Sometimes, nurses and doctors have to deal with relatives of people who might not survive. This is one of the most complicated tasks that medical workers have to accomplish regularly. The following paper will present a discussion of the case and the appropriate decision that a nurse must make – to break the rules and let a patient’s lover stay or to let her family in and remain innocent.
Several alternatives can be followed in the presented case of family values:
- Leave the lover in the room with the dying patient
- Let the patient’s family in
- Ask all the people to stay out of the room
- Let the family and the lover meet.
I have chosen the first variant (to leave the lover). Although this woman lied that she was a sister to the patient, it was obvious that she loved the person that was about to die. It would be better to leave the woman in the room because the patient could have felt better after feeling this person close. My decision-making was affected by my principles to let the closest people stay with the ones they truly love to the last breath of theirs (Towsley, Hirschman, & Madden, 2015). All people have feelings that must be respected.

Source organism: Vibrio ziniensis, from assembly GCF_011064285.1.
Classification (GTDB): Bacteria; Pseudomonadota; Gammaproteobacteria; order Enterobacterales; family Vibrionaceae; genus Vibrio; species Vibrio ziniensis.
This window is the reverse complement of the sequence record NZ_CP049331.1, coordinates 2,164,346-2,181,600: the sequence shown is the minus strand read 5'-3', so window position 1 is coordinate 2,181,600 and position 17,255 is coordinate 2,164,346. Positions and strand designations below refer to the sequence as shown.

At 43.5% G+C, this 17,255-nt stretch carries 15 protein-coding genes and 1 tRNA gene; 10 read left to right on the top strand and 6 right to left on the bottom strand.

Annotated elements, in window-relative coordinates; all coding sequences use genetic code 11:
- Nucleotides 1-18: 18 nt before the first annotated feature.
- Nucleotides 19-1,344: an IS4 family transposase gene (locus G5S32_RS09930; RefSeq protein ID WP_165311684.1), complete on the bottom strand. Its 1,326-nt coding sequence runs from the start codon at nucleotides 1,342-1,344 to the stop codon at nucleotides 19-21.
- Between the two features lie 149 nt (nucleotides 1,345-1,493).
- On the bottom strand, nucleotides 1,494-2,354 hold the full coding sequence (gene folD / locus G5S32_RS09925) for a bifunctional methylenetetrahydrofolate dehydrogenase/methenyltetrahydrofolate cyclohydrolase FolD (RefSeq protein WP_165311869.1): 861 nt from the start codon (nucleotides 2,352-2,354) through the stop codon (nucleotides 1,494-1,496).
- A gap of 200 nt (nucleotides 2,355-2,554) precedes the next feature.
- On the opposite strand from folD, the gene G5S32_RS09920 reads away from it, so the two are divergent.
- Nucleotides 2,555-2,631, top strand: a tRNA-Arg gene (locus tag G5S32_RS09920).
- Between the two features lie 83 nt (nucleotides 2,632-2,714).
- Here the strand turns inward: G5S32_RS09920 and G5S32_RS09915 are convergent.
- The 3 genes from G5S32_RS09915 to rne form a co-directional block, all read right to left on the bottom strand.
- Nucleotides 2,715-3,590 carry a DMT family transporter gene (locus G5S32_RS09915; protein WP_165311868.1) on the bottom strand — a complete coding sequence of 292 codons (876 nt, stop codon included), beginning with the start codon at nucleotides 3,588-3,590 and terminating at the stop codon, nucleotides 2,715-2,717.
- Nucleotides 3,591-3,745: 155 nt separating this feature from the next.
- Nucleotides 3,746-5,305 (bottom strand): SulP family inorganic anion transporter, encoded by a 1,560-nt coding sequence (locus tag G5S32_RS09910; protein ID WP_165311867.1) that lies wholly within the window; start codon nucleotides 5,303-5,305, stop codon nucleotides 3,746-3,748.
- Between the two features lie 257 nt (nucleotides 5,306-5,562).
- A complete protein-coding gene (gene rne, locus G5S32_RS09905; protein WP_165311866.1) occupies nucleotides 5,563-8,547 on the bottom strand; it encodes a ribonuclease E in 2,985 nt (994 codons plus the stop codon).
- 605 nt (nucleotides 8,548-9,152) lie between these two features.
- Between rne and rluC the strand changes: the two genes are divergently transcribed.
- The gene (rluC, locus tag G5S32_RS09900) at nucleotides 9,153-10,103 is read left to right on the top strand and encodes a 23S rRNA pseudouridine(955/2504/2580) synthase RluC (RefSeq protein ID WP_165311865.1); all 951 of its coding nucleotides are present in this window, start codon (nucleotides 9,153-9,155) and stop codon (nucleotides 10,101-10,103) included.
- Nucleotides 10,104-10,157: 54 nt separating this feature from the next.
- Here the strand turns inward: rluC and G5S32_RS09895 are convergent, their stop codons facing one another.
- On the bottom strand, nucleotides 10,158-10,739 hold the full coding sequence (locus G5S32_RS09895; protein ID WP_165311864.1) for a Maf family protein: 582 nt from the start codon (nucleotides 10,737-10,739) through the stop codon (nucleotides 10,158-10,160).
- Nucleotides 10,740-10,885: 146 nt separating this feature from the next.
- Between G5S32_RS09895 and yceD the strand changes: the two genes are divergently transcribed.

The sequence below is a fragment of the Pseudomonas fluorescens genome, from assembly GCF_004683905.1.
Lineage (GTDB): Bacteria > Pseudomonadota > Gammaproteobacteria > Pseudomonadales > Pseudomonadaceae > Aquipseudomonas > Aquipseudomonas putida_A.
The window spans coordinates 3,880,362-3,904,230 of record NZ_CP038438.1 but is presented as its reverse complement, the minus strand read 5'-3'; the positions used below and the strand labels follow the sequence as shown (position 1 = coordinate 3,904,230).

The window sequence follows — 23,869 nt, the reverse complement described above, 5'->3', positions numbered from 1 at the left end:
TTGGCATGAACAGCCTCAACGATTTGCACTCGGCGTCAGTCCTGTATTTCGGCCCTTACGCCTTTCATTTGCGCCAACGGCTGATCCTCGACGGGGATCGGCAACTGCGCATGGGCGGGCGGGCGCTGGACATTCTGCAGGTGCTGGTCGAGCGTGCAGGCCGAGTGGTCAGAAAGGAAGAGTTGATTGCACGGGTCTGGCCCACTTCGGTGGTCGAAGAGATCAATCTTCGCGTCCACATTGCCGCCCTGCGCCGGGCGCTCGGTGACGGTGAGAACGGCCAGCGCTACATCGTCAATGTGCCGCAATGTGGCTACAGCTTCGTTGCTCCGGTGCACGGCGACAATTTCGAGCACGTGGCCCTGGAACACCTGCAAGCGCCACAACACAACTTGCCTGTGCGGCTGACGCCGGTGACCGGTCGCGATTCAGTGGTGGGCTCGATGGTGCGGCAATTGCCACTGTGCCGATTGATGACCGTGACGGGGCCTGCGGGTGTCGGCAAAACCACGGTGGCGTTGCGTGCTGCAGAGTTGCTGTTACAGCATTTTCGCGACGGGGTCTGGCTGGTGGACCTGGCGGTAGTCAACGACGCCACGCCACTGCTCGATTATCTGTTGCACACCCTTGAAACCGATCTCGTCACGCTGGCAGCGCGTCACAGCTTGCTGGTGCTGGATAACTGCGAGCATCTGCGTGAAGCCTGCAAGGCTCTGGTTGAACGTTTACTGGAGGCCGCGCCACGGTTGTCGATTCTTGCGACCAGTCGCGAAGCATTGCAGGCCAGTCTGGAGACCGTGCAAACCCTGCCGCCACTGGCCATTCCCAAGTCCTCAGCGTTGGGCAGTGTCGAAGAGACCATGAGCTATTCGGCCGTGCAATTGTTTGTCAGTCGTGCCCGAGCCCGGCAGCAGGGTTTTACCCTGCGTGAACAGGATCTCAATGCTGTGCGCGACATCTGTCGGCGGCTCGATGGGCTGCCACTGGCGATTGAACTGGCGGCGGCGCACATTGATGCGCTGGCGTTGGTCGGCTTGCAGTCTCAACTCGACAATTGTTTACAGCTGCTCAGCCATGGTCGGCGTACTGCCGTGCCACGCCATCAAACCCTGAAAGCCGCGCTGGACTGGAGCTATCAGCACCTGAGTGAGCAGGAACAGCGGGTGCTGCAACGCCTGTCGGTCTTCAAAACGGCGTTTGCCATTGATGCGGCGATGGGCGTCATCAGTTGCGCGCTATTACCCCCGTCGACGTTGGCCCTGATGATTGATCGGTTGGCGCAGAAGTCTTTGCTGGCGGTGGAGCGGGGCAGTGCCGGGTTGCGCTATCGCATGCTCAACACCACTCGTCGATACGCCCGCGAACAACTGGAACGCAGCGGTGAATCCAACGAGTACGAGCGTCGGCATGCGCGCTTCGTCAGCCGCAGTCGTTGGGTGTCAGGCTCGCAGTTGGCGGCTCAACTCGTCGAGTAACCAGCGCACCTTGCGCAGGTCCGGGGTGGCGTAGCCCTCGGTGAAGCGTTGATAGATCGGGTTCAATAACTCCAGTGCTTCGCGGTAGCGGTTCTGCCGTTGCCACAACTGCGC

Indeed, as a nurse, this decision could cause me “moral distress” because I violated the rules of the hospital and prohibited the dying patient’s legal relatives from seeing her in the last minutes of her life. If I were taking care of the discussed patient, I would probably get lost at first because there were not many alternatives to choose from – any decision would make someone upset. However, the patient could have felt happy near the woman she sincerely loved within the last six years. In certain instances, it is acceptable to break different rules for patients’ benefits.
Towsley, G. L., Hirschman, K. B., & Madden, C. (2015). Conversations about end of life: Perspectives of nursing home residents, family, and staff. Journal of Palliative Medicine, 18(5), 421-428. Web.